Help us improve your experience.

Let us know what you think.

Do you have time for a two-minute survey?



To use 802.1X or MAC RADIUS authentication, you must specify the connections on the switch for each RADIUS server to which you will connect. RADIUS over TLS is designed to provide secure communication of RADIUS requests using the Transport Secure Layer (TLS) protocol. RADIUS over TLS, also known as RADSEC, redirects regular RADIUS traffic to remote RADIUS servers connected over TLS. RADSec allows RADIUS authentication, authorization and accounting data to be passed safely across untrusted networks.

RADSEC uses TLS in combination with the Transmission Control Protocol (TCP). This transport profile provides stronger security than the User Datagram Protocol (UDP) which was originally used for RADIUS transmission. RADIUS over UDP encrypts the shared secret password using the MD5 algorithm, which is vulnerable to attacks. RADSEC mitigates the risk of attacks on MD5 by exchanging RADIUS packet payloads over an encrypted TLS tunnel.


Due to limitations of the TCP protocol, RADSEC can have no more than 255 RADIUS messages in flight.

Configure the RADSEC Destination

RADSEC servers are represented by RADSEC destination objects. To configure RADSEC, you must define the RADSEC server as a destination, and direct RADIUS traffic to that destination.

You define the RADSEC server as a destination using the radsec statement at the [edit access] hierarchy level. RADSEC destinations are identified by a unique numeric ID. You can configure multiple RADSEC destinations with different parameters pointing to the same RADSEC server.​

To redirect traffic from a standard RADIUS server to a RADSEC server, associate the RADIUS server with a RADSEC destination. For example, the RADIUS server is associated with RADSEC destination 10:

You can also associate the RADIUS server with a RADSEC destination inside an access profile. For example, RADIUS server in profile acc_profile is associated with RADSEC destination 10:


You can redirect more than one RADIUS server to the same RADSEC destination.​

To configure RADSEC:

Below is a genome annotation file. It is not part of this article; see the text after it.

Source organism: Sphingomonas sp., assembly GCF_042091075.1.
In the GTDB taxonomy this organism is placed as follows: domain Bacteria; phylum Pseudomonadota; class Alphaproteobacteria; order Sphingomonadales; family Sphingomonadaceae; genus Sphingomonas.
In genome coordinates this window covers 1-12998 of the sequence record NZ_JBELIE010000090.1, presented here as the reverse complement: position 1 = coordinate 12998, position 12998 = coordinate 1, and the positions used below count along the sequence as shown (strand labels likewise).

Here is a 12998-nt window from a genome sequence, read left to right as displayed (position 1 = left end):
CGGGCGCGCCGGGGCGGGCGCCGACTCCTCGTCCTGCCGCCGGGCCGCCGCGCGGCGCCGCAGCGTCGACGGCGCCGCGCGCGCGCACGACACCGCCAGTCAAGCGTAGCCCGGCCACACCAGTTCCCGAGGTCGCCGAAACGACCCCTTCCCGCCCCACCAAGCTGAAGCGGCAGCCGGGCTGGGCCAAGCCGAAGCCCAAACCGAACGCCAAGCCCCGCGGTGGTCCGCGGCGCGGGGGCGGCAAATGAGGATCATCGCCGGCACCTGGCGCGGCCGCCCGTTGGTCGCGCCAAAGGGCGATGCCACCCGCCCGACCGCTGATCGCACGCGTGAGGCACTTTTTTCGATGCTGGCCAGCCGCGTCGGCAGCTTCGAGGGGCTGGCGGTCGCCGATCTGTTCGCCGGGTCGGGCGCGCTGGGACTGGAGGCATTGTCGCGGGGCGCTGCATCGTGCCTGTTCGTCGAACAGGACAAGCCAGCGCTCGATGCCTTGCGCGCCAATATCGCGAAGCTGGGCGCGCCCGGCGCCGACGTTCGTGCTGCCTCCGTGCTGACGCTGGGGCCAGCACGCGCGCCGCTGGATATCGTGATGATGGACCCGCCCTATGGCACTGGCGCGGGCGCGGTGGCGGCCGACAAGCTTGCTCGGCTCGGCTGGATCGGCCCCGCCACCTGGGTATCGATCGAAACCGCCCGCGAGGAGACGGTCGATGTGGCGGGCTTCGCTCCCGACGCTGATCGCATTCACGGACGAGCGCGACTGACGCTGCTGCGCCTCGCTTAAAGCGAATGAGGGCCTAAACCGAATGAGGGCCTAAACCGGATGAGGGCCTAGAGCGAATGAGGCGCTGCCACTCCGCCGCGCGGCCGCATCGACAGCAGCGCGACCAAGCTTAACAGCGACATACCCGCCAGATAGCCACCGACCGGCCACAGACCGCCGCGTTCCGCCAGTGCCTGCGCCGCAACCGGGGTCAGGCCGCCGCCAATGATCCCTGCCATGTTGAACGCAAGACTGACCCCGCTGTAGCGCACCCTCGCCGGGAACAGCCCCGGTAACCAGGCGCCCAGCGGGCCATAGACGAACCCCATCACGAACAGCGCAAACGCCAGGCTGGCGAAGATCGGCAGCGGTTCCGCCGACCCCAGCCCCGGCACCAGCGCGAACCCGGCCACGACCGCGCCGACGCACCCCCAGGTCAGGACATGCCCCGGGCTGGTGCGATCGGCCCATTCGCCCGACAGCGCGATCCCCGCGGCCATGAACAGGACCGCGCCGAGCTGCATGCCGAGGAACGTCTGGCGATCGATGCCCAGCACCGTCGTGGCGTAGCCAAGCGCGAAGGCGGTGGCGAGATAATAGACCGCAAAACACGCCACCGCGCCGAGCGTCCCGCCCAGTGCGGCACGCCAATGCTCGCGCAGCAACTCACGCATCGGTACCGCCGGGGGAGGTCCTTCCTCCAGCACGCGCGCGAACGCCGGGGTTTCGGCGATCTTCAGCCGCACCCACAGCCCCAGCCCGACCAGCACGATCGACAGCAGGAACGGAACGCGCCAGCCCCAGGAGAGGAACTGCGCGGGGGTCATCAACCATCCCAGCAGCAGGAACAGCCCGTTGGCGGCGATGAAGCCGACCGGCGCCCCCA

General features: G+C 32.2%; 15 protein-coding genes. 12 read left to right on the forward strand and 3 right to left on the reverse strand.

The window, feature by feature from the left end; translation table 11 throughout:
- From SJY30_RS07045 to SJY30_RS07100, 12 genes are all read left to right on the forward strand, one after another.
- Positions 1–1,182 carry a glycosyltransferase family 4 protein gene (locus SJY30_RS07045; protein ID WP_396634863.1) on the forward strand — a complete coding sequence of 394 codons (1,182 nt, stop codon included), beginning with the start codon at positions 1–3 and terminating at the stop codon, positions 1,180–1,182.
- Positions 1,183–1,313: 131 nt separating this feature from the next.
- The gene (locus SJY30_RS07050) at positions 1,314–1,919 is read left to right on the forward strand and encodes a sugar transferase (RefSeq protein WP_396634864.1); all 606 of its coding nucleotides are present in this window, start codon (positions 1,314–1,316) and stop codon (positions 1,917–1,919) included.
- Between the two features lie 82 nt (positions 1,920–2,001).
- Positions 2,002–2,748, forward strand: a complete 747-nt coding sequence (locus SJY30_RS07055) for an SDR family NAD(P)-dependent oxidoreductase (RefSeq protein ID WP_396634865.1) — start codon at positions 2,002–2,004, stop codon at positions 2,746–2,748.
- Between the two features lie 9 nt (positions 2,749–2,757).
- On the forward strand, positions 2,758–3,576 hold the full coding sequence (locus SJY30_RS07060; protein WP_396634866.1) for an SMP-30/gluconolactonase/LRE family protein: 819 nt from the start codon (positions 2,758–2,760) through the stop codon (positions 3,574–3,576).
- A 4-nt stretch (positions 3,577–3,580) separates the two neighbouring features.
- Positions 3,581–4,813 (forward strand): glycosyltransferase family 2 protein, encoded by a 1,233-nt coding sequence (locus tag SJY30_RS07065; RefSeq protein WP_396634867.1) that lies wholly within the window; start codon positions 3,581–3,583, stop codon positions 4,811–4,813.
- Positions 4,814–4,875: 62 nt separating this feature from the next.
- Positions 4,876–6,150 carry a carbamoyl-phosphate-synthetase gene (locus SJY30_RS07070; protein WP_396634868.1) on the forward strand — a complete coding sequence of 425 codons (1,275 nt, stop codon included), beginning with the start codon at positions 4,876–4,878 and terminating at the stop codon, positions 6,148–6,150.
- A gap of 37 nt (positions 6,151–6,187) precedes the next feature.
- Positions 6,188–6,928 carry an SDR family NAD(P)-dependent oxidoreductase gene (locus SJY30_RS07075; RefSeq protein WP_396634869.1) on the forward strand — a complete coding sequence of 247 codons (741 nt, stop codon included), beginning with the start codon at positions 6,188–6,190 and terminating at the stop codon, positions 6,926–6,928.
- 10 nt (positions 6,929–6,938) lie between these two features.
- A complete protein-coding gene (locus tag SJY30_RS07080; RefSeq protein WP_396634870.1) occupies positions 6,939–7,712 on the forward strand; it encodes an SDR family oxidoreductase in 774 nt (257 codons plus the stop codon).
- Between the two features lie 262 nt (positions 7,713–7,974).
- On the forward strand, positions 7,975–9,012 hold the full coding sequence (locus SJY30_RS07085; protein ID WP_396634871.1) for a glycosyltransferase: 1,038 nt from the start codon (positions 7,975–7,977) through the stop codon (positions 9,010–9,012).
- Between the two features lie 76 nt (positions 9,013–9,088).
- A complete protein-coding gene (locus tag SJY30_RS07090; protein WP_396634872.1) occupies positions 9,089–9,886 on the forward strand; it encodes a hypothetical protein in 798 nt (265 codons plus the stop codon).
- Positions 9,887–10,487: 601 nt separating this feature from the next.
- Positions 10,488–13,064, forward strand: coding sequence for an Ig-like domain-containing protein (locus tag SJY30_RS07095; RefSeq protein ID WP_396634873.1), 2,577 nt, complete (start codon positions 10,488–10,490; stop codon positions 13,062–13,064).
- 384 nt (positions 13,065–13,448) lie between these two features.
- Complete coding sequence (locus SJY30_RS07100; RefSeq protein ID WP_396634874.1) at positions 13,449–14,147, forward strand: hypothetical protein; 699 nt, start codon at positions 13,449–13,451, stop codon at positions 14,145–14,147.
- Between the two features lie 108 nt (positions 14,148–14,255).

1. Configure the RADSEC destination with a unique ID and an IP address.
  2. Configure the port of the RADSEC server. If no port is configured, the default RADSEC port 2083 is used.
  3. Redirect traffic from a RADIUS server to the RADSEC destination:

Configure TLS Connection Parameters

The TLS connection provides encryption, authentication, and data integrity for the exchange of RADIUS messages. TLS relies on certificates and private-public key exchange pairs to secure the transmission of data between the RADSEC client and server. The RADSEC destination uses local certificates that are dynamically acquired from the Junos PKI infrastructure.

To enable RADSEC, you must specify the name of the local certificate. For information on configuring the local certificate and certificate authority (CA), see Configuring Digital Certificates.

  1. Specify the name of the local certificate to be used for TLS communications.
  2. Configure the certified name of the RADSEC server​.
  3. (Optional) Configure the TLS connection timeout (default is 5 seconds).

Example: Simple RADSEC Configuration

The following example is a simple RADSEC configuration with one RADIUS server and one RADSEC destination. RADIUS traffic is redirected from RADIUS server to RADSEC destination 10.

Monitoring Certificates

To view information about the state and statistics of local certificate acquisition: show network-access radsec local-certificate.

Monitoring RADSEC Destinations

To view statistics for the RADSEC destinations: show network-access radsec statistics.

To view the state of the RADSEC destinations: show network-access radsec state.